Summary: Chapter 3

The results of Henrietta’s biopsy showed she had cervical cancer.

Jones’s boss, gynecologist Richard TeLinde, was researching cervical cancer. As was common practice at the time, he conducted experiments on patients from the public wards, often without their knowledge. At Hopkins, many public ward patients were black. Doctors saw this practice as fair because the public ward patients couldn’t pay in full. At the time of Henrietta’s biopsy, TeLinde wanted to compare healthy cervical tissue with the two types of cervical cancer in order to prove that the cervical cancers were the same.

TeLinde worked with George Gey, the head of tissue culture at Hopkins, who, with his wife Margaret, was attempting to grow a line of “immortal” human cells. “Immortal” in this case means a cell line that continues to divide indefinitely, replenishing itself.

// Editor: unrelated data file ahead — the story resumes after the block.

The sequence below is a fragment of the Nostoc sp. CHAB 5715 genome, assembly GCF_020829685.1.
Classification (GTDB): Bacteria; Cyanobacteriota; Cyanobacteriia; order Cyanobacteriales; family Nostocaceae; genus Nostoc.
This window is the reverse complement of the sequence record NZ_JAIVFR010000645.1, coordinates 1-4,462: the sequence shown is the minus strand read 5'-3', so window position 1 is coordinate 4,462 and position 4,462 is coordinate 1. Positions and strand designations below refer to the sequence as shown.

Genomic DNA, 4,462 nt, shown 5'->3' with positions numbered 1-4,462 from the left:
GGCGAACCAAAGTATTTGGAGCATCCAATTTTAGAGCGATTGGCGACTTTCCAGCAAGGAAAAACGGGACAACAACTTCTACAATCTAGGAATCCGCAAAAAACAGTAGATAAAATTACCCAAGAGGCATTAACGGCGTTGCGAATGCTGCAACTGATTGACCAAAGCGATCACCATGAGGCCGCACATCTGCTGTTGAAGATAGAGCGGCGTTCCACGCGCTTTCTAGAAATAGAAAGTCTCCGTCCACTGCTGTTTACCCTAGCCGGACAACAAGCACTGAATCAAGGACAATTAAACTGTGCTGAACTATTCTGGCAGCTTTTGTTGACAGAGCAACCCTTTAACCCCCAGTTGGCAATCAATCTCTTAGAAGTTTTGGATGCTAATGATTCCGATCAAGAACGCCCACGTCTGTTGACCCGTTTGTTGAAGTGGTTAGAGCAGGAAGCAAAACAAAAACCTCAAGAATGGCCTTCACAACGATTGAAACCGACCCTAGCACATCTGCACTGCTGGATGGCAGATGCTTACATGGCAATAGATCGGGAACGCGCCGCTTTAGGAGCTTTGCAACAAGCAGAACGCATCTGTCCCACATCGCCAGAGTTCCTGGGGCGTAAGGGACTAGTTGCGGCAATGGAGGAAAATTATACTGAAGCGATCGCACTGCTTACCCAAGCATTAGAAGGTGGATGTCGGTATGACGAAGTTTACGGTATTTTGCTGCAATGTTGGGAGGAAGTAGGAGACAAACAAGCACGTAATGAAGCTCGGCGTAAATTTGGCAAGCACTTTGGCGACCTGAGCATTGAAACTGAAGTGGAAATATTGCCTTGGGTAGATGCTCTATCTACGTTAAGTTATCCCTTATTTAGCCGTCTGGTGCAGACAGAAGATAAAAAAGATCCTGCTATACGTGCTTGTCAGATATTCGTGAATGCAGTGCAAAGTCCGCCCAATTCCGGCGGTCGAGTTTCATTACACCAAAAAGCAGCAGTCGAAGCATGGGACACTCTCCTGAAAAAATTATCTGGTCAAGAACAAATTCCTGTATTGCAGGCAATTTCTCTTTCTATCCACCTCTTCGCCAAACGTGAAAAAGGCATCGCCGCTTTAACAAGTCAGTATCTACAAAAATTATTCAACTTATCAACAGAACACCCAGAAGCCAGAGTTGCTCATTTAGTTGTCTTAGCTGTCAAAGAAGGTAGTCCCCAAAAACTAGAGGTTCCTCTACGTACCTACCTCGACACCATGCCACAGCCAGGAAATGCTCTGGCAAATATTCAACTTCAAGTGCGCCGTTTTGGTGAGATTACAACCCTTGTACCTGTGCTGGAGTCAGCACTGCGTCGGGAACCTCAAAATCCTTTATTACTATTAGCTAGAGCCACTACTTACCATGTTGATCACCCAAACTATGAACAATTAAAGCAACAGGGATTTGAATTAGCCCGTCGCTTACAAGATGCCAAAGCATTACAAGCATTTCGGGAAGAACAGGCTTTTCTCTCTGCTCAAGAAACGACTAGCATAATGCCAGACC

When Henrietta learned that her growth was cancer, she decided not to tell anyone in order not to upset her family. She told Day she needed to return to Hopkins for medicine.

Before treatment, Henrietta signed a form consenting to any operation under anesthetic that her doctors deemed necessary. The next day, she underwent radium treatment, which involved sewing tubes of radium into her cervix. While Henrietta was under anesthesia, the surgeon took samples of both healthy cervical tissue and tissue from her tumor in order to give them to George Gey. No one told Henrietta about the tissue samples.

Summary: Chapter 4

Gey’s assistant, Mary Kubicek, prepared the cell cultures and labeled them HeLa for “Henrietta Lacks.”